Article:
BRIDAL VEIL, Ore. — I wore sturdy boots and carried a loaded day pack. Many “hikers” around me wore sandals and carried iPads.
I’d been cooped up in my car for a few hours, so I was ready to hike quickly up the hill and off into the woods. But I was barely moving.
I was stuck at the back of a painfully slow line held up by a young woman hiking in high heels while letting her matching poodles set the pace.
Multnomah Falls Trail’s first 1.3 miles — the only section most visitors hike — can seem like a line at Disneyland.
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The trail is paved and packed with people from around the world. At one of the 11 switchbacks, I heard a family speaking in Japanese just feet from a couple speaking in German.
Two months later, when I recounted my late August trip to Jen Kevil, she wasn’t the least bit surprised.
“I see people walking up there in flip flops,” Kevil said of the 700-foot climb from the parking lot to the top of the falls.
Kevil is the recreation and public affairs officer for the Columbia River Gorge National Scenic Area and says my trip sounds like a typical summer visit to Oregon’s majestic waterfall alley.
Managers of the scenic area don’t keep official statistics on visits to its 77 Oregon waterfalls, but they estimate it exceeds 2 million per year. “And almost all of those come in the summer,” Kevil said.
Getting the falls to yourself
There are two tricks to avoiding the crowds:
1. Hike farther than the masses.
2. Visit in the fall, winter or early spring.
It’s easy to see why the falls are so popular. Multnomah, Bridal Veil, Wahkeena, Horsetail and the others plunge dramatically over the hillsides as their creeks make their way to the Columbia River.
And these stunning views are just minutes from busy Interstate 84 and less than an hour from Portland.
This hardly seems like the place for a quiet getaway. But Kevil says don’t let the summer crush mislead you.
Now that it’s November, it’s easier to get a private audience with the falls.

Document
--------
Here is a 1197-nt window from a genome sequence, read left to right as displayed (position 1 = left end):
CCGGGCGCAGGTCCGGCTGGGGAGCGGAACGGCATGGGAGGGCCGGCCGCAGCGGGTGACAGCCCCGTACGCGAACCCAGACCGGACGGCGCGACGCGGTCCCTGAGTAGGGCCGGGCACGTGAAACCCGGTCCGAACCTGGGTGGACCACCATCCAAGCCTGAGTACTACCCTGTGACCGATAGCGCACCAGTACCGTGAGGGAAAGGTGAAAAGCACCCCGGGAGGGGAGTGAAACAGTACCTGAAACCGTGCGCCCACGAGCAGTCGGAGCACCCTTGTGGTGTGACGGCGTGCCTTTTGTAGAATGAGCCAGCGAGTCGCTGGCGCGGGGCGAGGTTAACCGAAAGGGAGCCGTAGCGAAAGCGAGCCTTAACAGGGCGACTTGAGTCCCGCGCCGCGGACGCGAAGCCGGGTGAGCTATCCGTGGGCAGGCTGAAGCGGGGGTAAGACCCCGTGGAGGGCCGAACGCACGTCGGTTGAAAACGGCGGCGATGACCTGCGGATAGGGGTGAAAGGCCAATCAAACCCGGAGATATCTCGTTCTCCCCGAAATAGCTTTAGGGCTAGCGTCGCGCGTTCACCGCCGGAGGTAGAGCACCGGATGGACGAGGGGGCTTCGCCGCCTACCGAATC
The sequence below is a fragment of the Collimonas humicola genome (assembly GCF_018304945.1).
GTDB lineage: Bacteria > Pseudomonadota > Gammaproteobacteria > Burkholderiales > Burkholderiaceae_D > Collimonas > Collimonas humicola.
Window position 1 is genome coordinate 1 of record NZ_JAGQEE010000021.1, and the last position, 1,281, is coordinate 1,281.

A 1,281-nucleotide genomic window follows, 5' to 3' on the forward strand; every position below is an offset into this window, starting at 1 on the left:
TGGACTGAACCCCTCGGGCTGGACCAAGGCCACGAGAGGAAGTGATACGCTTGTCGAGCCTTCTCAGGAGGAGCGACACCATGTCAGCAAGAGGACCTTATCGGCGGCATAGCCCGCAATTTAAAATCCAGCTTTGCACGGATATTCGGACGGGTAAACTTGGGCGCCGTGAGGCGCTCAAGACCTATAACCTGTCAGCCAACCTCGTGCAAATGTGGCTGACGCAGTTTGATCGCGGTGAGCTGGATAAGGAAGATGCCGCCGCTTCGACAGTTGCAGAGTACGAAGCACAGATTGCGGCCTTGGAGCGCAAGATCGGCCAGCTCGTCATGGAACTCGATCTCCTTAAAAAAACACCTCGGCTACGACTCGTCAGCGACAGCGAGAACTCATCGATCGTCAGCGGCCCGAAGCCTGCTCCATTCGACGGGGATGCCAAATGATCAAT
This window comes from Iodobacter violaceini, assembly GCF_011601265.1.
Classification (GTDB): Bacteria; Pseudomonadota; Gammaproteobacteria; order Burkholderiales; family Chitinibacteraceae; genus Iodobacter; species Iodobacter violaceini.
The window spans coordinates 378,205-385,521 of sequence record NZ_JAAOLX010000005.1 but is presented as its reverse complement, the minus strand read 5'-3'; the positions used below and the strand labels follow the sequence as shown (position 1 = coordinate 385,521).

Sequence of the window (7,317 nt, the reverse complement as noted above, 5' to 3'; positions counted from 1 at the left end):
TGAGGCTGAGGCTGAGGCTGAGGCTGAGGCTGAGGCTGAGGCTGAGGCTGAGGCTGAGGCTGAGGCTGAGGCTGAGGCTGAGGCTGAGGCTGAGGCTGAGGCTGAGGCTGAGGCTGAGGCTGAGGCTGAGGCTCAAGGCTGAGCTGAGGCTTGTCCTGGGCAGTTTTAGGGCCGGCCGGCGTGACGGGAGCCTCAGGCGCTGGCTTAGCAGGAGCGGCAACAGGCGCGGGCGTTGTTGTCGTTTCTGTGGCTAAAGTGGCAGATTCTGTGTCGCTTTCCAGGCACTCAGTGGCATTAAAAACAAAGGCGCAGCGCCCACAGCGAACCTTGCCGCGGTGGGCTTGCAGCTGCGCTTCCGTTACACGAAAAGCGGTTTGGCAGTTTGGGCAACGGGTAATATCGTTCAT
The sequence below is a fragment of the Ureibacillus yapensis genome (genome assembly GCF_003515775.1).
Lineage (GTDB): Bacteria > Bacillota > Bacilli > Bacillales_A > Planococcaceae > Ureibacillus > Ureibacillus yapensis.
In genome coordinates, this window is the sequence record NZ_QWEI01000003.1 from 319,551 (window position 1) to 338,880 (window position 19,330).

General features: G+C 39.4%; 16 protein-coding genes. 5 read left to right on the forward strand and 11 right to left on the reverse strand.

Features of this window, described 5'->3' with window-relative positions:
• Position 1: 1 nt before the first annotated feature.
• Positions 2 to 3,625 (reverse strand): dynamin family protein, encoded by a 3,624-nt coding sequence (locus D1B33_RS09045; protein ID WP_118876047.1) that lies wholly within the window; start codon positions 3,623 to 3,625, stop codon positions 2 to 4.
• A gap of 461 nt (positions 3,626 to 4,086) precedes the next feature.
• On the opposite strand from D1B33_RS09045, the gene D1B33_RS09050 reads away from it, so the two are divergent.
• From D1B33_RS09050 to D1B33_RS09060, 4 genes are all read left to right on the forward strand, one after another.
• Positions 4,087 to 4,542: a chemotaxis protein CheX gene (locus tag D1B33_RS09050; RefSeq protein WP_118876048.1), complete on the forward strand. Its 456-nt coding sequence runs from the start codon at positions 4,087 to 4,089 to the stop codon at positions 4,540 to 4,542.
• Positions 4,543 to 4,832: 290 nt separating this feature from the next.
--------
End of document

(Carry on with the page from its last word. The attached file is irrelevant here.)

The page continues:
“It’s quite different if you come here when it’s not summer, especially if it’s raining,” Kevil said.
Not only do the crowds thin dramatically or even disappear, but sometimes Mother Nature cranks the show up a notch or two.
“You might have to hike in the rain,” Kevil said, “but a lot of times the rain means the waterfalls are a little more gushing.”
The 620-foot Multnomah Falls is the most popular of the gorge waterfalls. A lodge built in 1925 sits at the base offering rooms, meals and souvenirs.
While many visitors hike the 1.3 miles to a viewing platform at the top of the falls, few turn left, leave the paved portion of the trail and continue hiking upward toward Larch Mountain. Those hikers are rewarded with considerably less-crowded trails and even more waterfalls.
“Most people think the first waterfall is it, and they don’t go any farther,” Kevil said.
Such is the case just down the Historic Columbia River Highway at Horsetail Falls.
Visitors stop, pose for pictures beneath the 176-foot falls, then carry on, unaware that Ponytail Falls is less than half a mile up the trail.
The trail travels behind the 75-foot Ponytail Falls before continuing up the Oneonta Gorge.
“This area is beautiful,” Kevil said.
Kevil says the gorge trails should be approached with the same planning, gear and skills hikers would take on other backcountry hikes.
That means proper hiking etiquette, cleaning up after your dog and packing out your own garbage, she said.
In the summer, the crowds and developed trailheads can sometimes lull visitors into a false sense of a security.
“We do have field rangers who talk to people, and we do put up signs,” Kevil said. “But it can still be hard to get the word out. A lot of people just stop by and don’t do a lot of research. And with Portland so close, we get a lot of people who are not used to being in the forest.”
With the steep topography of the gorge and the lush green flora, it can be easy for those who venture off the trail to lose their way, Kevil said.
“And sometimes they don’t have the 10 essentials, like a compass or extra water or extra clothes, and they end up getting lost and needing help,” Kevil said.
Off-trail hiking is permitted in the scenic area, and dispersed camping is allowed as long as visitors are at least 200 feet from the trail and the nearest water source.
Whether it’s the famous falls, the Columbia River or even the rain, for many visitors a trip to the gorge is all about the water. And you don’t have to work very hard to get an up-close view of this beauty.
But there’s more to explore behind those waterfalls and the farther you hike the more you’ll be rewarded.
“It’s a beautiful place to explore any time of year,” Kevil said.
And it’s probably best not to wait until summer.